Back to my loop antenna project. Nearly there with milling capacitor plates.
Boy, I was starting to think I had bitten off more than I could chew. As a new CNC user, my plan to cut some capacitor plates from aluminum sheet was perhaps too ambitious. On the other hand, what a wonderful opportunity to learn about using my Mostly Printed CNC.
As you can see in this picture, the aluminum sheet was still not completely flat on the machine. As a result, half of the edges were not milled deep enough. This makes it hard to remove the plates. But, I am getting very close. A careful look at the picture shows a significant improvement in the quality of the cuts, compared to my first try.
The aluminum sheet is only 0.025” or less than 1 millimeter thick. So cuts need to be exact.
Learning from Milling Capacitor Plates
In future articles, I will describe some of the things I have tried and learned on more detail. For now, here is a summary.
- Feeds and speeds. The holy grail of CNC milling appears to be something called “feeds and speeds”. Feeds refers to the feed rate, or how fast you feed your tool across the material being cut. Speeds refers to the rotational speed of the cutting tool. Both of these are set to achieve a proper chip load, which refers to the amount material that is cut during each revolution of the cutting tool on the spindle. After some experimenting and learning the formulas (or, in other words, both practice and theory) I settled on a feed rate of 10 inches per minute (IPM) and a rotational tool speed of 20,000 RPM. This produced some great cuts.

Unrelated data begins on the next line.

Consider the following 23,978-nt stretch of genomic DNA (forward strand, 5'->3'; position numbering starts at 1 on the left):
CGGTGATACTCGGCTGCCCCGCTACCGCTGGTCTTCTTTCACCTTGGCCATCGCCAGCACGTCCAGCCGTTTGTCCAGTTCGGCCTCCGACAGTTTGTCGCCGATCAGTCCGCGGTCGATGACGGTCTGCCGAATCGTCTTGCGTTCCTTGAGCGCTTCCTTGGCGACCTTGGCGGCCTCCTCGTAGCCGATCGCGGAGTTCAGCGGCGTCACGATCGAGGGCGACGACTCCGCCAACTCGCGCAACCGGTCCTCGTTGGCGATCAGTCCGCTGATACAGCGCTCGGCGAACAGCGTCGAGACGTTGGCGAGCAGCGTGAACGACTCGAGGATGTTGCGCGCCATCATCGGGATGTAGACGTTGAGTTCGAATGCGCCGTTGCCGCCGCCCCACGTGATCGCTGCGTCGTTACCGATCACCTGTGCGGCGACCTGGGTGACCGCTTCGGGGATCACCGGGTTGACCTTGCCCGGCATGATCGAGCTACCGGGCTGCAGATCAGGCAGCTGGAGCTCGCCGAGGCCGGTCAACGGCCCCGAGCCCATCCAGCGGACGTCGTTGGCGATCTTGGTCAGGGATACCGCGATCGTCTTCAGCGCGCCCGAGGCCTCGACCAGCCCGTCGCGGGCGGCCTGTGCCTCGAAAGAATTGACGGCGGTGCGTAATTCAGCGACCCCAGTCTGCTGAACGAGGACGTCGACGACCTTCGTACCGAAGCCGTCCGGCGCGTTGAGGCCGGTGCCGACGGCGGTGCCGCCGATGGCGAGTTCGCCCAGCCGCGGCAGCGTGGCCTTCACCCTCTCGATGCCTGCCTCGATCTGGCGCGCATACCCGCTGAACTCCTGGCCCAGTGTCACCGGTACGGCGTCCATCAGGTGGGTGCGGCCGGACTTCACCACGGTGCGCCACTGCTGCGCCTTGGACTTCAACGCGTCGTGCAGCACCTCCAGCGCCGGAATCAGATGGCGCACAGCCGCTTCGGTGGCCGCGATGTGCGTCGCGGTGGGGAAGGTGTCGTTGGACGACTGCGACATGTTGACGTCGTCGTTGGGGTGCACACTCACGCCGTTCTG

- Depth of Cut. Typically, you can do a depth of cut up to one times the diameter of your tool, which in my case was a 1/8” end mill. But, to get a good cut, I reduced the depth of each pass to 0.002” or about 1/20 of a millimeter. Thus, each profile required around 12 passes using conventional milling.
- Work Holding. After cutting the aluminum sheet into four inch squares, I used two methods to hold it to the spoiler. First were some 3D printed plastic fixtures which were screwed into the table. This held down the edges of the material. Second was the use of double-sided tape spread across the material to prevent it from lifting during the cut.
- Leveling. When you are making cuts in layers of 0.002” per pass, the material must be level. I used my Canadian Tire feeler gauge to check for a level tool path, and made leveling adjustments using shims. Not quite there yet, but close.
I will see if I can rescue these capacitor plates with a utility knife and tin snips to complete the removal of the material.